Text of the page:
Two weeks ago, Bethany had a scary incident at Campbell Park. It brought up some questions that we’ve had for a while now:
What do you teach your kids about strangers and staying safe? and At what age do you start the conversation?
Well, just like everything else in parenting, we’re not sure what the “right” answer is, but here are our thoughts:
The incident we had at the park still has me shaken, and I feel like I will never be the same now. There are really no words to describe the way I feel about that day.
Now I’ve started to re-evaluate what and how I teach my children about the people they encounter. Before, if someone had said “Hello, what’s your name?” to my daughter, I would have smiled and let her answer them politely. Now, I have told her she can only talk to strangers if Mommy says it’s ok first. Unless she is lost, in which case she is to look for a police officer or another Mommy with little kids.
When we see a police officer, I point them out to her and remind her that if she is ever lost or can’t find Mommy she should look for them or another Mommy with little kids like her. I have also started teaching her things like her last name, my name, my husband’s name, and her address. She doesn’t really understand just yet, but like everything else, she learns by repetition. Of course I plan on teaching my son all of this too when he’s old enough.
At the Farmers’ Market, we encountered a very nice man with two dogs. We have a dog, so my kids think all dogs are nice and have no fear about them. But, I’ve taught them that they must always ask first before they go up to a dog we don’t know. So with this rule as well as our rules regarding strangers, I was curious as to how she would handle the situation. She made me so proud by first asking me if she could “please go see the doggies” and then she noticed the man with the dogs and asked me “Mommy can I say hi to the doggie man?” Success! She remembered the rules!
I can only hope she continues to remember these rules and that my son learns them and follows them too. Of course, as they get older the rules and instructions will change a bit, but we will keep working on it all together. It can be a scary world out there, but I don’t want them to grow up in fear. I just want them to be cautious and make smart decisions.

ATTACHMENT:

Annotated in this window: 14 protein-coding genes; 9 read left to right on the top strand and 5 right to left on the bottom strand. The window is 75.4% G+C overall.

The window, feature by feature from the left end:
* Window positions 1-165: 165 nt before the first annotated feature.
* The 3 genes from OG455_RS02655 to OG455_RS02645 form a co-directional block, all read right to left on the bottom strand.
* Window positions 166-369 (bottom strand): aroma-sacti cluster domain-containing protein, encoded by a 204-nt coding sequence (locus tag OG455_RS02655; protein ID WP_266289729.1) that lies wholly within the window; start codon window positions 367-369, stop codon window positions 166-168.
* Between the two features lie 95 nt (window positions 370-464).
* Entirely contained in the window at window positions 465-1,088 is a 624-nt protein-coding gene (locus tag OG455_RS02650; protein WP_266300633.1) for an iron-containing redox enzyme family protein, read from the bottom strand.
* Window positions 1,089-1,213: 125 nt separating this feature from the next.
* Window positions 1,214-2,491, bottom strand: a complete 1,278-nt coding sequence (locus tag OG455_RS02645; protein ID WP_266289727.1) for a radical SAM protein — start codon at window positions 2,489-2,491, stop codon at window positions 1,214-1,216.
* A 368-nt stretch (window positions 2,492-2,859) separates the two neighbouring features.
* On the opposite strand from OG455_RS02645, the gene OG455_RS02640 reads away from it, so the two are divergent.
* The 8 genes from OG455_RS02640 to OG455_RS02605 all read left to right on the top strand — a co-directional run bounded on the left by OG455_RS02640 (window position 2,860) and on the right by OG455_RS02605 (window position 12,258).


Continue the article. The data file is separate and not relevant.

Both of my kids are REALLY friendly. They say hello to everyone, they say goodbye to everyone, they are all over the place all the time and they never bat an eyelash at people they don’t know. Part of me really cherishes this about them, and then part of me endlessly worries about that.
Being that I am a stay at home Mom, I’m with them most of the time. And as we know from Bethany’s experience, I can’t always be sure, even in my care, that something won’t happen to them. But how do I explain to them that there are people that don’t always have the best intentions?
The other day, my Mom was with us and we had decided to walk to the park and have a picnic. When we got there we were the only ones there and we set up in the toddler area. Normally, I would have let Evie be on her own (within my eyeline, of course) and I would follow Milo around. But since my Mom was there she stayed with Evie and I followed Milo.
After a few minutes, I saw a man with no shirt exercising near us. He then came over to the playground near my son and I and started stretching. He then engaged me in conversation and kept talking about how beautiful my children were. While I wasn’t sure what his intentions were, I did think it was strange that he was shirtless in the playground area stretching when it was a huge park and he could have been doing this on one of the many benches. He also told me he was a photographer and that my children were beautiful. That kind of set off my Mommy senses and I went and got my Mom and Evie and headed home.
This experience got me thinking quite a bit. What if I was by myself and I was letting Evie run around on her own and this man was there and she slipped out of my eyeline for a minute? What if Milo slipped out of my eyeline for a minute? What if this man was legitimately exercising at the park and I was totally overreacting? But mostly, how do I teach my children that even if someone seems really nice, you should never ever go with someone they don’t know?
I don’t want my children to be afraid of everyone. I don’t want them to be scared all the time. But I also want them to be aware of their surroundings and know the right things to do in situations that may be uncomfortable. My sister said that they had a speaker at her daughters school that talked to the kids about “tricky people”. That sometimes people can be “tricky” and explain to them what they might say to them -- “I lost my dog can you help me find him?”, “would you like to play with my kitten?”, “I have some candy for you...” -- so on and so forth. When they encounter a tricky person, you run as fast as you can and yell for help.
I also worry about them getting lost. This is a recurring nightmare that I can’t even IMAGINE happening, but it might happen and I need my children to be prepared for it. Whenever we see a policeman, a fireman, or basically anyone in a uniform, I make sure to tell Evie if she gets lost she should try and find someone like that and ask them for help. Also, thanks to Bethany’s idea, I tell them to look for another Mommy with kids. Hopefully, they’ll remember all the things I’ve told them in regards to strangers and getting lost, even if they are really scared.
While our children will not understand these things completely now, especially at such a young age. We’re hopeful that planting this information in their heads now will help them understand in the future.
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Have you talked to your kids about “Stranger Danger” and how to stay safe? At what age did you start the discussion and what did you tell them? We’d love to hear from you all! Please share with us in the comments below.